Several years ago, I watched a news segment on an evening program about how schools and teachers in Japan help teach their students how to appropriately interact with their peers and navigate social issues that arise. These teachers featured in the video didn’t just jump right in, proactively, to solve problems for their students. Instead, they allowed the students to solve their own problems. Yes, they observed from afar to make sure that no one was getting seriously injured, either mentally or physically, but they provided the students the time and space to figure things out on their own. In this day and age of helicopter parenting and extreme allergies to everything, it seems as though caregivers and teachers are very quick to react to situations in order to prevent anything that could be remotely construed as “bad” from happening. While this seems like a good idea to many people as it prevents dangerous or harmful things from happening, it’s actually very dangerous for and harmful to our children. How do they learn to solve social problems that arise if they are never provided opportunities to practice solving them on their own? If parents and teachers are always intervening in situations that occur between students, how will students learn what to do in the heat of the moment? Sure, we can coach them on how to address those situations in the future, but how do we know if they will be able to apply the strategies we’ve provided them with when they are responding from their amygdala? We need to allow our students to try solving their own problems, and see what happens. If things get physical or someone is getting hurt in any way, we must definitely jump in and assist, but other than that, we watch. Then, after the fact, we address the situation with the students involved and provide coaching or positive feedback as needed. Preparing our students for life in the real-world, means helping them to solve their own problems. We are not always going to be around our children or students to tell them what to do and how to do it. They need to figure these things out for themselves. Teachers and caregivers need to give up control to allow their students and children to grow and thrive in meaningful ways.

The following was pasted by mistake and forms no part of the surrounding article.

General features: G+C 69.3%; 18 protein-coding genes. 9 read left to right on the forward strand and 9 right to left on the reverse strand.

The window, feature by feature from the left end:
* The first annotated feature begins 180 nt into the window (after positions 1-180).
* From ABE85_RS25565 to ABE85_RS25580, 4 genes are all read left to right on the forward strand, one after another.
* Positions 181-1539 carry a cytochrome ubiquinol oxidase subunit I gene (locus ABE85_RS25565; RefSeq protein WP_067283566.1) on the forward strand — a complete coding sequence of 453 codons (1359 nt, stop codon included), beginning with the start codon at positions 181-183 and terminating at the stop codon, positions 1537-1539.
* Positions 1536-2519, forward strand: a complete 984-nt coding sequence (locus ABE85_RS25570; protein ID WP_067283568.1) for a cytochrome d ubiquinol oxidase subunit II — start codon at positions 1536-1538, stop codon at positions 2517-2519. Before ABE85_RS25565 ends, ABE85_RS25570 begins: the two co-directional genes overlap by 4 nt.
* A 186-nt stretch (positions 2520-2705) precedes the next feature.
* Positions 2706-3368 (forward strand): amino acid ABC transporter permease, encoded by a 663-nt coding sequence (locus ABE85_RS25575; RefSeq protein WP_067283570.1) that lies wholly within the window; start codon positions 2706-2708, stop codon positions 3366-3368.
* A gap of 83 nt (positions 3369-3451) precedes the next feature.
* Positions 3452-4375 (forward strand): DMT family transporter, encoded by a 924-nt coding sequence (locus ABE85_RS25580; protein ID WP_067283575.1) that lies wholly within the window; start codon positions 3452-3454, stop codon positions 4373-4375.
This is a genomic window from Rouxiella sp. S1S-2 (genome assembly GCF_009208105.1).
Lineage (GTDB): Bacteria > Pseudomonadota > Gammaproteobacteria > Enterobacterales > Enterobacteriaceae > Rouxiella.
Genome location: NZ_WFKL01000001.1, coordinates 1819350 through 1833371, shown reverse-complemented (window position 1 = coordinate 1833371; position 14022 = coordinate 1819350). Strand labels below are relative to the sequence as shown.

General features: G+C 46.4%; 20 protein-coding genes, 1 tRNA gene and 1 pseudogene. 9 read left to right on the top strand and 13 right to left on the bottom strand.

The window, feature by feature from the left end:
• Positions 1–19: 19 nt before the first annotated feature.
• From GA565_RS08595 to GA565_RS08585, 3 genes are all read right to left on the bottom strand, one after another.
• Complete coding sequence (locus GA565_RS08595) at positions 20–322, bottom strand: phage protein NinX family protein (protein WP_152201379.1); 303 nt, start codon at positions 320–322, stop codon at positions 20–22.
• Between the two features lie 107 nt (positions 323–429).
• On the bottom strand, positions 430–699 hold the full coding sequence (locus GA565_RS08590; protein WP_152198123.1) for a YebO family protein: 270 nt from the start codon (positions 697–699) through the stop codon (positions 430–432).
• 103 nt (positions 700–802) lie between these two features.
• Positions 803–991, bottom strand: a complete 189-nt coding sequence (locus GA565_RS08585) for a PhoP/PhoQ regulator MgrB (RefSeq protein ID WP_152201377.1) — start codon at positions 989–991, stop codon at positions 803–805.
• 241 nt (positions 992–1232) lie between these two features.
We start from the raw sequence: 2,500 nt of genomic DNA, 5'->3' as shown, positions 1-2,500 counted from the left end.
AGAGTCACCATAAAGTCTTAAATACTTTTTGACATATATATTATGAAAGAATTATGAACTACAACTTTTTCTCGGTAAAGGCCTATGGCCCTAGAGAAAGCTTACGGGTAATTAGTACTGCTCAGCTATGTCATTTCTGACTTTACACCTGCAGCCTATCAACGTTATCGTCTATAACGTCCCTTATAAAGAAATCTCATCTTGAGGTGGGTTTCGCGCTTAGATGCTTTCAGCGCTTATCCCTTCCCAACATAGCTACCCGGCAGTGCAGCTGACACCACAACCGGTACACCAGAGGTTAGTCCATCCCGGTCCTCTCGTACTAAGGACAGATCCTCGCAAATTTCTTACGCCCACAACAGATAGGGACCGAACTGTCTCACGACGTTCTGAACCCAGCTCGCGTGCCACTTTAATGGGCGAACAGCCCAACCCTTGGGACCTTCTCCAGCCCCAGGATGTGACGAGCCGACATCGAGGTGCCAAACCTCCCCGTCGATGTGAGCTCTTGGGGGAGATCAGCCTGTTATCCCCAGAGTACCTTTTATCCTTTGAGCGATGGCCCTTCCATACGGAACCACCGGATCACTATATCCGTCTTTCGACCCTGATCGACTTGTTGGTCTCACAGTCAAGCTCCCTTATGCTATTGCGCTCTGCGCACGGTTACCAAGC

Today, at the start of my Humanities class, two students, who happened to be table partners, we arguing over a pencil.
“You took my pencil,” Student A said.
“No, I didn’t,” Student B said.
“Yes you did. I need it to write in the homework,” Student A said.
“All you have to do is ask, and I will let you use it,” Student B responded.
“I don’t need to ask to use it because it’s my pencil and you took it,” Student A replied as he grabbed the pencil from the hands of Student B.